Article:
Design and code can neither be completely separated from each other nor completely joined with one another. They overlap in that both describe the same system but are different because the intended audience of those descriptions are quite different. Design communicates the intent of the designers to other humans, while code communicates design intent to the machine. Humans share a vast common knowledge and can deal with abstractions but are weak at handling masses of detail. The machine is not hampered by details but is oblivious to abstraction and generality.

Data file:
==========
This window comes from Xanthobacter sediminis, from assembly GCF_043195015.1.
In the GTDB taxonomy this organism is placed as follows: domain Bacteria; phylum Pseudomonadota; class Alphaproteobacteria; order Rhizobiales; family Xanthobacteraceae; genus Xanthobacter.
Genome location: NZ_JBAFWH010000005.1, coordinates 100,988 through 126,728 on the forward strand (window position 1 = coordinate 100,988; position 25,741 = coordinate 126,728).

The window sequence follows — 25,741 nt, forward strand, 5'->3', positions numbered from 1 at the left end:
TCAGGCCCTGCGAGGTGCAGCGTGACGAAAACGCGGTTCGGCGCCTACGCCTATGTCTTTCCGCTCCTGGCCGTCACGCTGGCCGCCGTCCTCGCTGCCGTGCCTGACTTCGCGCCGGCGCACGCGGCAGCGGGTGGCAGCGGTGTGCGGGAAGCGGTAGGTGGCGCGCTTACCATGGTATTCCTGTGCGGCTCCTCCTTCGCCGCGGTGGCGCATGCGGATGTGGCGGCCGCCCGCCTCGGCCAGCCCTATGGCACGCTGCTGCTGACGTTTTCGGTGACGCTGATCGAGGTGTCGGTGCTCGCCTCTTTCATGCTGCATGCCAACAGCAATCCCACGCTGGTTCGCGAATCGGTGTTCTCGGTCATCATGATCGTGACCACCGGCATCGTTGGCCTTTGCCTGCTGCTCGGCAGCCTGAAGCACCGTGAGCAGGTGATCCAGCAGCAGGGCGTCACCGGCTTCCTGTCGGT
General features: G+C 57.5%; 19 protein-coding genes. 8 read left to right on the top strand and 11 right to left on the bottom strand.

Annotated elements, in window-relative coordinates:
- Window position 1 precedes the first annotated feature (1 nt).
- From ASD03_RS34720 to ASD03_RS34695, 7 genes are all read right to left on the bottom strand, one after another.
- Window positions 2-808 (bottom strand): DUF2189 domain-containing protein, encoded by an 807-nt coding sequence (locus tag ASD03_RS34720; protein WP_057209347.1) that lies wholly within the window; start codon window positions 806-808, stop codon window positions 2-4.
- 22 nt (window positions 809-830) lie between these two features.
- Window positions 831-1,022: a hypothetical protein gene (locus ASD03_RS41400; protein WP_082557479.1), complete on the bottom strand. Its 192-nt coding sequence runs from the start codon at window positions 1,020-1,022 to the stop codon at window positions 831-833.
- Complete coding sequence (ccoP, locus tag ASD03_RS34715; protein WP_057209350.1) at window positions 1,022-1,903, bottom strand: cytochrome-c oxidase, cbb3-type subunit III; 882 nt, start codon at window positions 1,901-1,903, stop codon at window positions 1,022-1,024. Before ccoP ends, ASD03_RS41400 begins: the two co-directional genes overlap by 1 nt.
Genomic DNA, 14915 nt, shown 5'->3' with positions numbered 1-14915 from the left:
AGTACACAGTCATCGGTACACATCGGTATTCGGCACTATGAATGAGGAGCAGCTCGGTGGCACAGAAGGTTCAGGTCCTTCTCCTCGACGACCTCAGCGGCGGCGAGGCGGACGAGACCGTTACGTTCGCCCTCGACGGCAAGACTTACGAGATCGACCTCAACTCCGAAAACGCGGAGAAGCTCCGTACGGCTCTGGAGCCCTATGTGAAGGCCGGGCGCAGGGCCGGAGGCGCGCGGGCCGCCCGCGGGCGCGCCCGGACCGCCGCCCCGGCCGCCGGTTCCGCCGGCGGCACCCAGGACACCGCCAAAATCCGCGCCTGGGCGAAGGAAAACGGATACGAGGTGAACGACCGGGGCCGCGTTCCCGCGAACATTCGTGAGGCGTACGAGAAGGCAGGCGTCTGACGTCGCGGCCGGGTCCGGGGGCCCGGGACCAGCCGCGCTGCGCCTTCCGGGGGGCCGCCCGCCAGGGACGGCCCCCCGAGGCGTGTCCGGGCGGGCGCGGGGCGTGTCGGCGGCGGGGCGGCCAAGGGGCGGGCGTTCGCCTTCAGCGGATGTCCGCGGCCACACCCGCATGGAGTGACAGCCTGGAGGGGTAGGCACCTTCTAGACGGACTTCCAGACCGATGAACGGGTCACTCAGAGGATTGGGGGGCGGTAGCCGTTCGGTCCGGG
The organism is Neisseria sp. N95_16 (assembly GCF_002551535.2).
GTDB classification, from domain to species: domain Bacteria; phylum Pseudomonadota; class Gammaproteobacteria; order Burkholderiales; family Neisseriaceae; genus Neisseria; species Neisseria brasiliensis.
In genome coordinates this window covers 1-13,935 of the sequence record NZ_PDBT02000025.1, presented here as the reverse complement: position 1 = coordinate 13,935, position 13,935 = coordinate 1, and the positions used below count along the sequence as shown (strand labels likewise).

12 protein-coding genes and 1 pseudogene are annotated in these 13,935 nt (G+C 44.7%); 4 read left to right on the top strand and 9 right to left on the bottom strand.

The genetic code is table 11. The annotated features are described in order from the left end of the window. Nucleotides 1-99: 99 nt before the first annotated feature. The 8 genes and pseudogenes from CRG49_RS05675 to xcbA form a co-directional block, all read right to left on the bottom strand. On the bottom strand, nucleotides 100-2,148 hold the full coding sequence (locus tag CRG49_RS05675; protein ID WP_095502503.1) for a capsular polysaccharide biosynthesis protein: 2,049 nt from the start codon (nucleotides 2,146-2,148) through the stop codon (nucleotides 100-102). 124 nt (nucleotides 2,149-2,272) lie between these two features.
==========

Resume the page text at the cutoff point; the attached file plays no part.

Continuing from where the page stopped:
One prior art approach to synchronizing code and design supposes that if programmers are unable or unwilling to keep the code synchronized with design, perhaps programmers can be dispensed with and simply generate the code from the design. In some cases, such as when an application merely maintains a database, this approach works. However, for general programming this approach fails for several reasons. One of these reasons is that analysts and designers seldom, if ever anticipate all the details encountered in the actual coding. Programmers need to make changes that extend or "violate" the design because they discover relationships or cases not foreseen by the designers. Removing the programmers from the process does not impart previously unavailable omniscience to the designers. Additionally, most real world applications contain behavior that is best described with algorithmic expressions. Programming code constructs have evolved to effectively and efficiently express such algorithms. Calling a detailed description of algorithmic behavior "design" simply because it is expressed in a formalism that isn't recognizable as "code" does not eliminate the complexity of the behavior.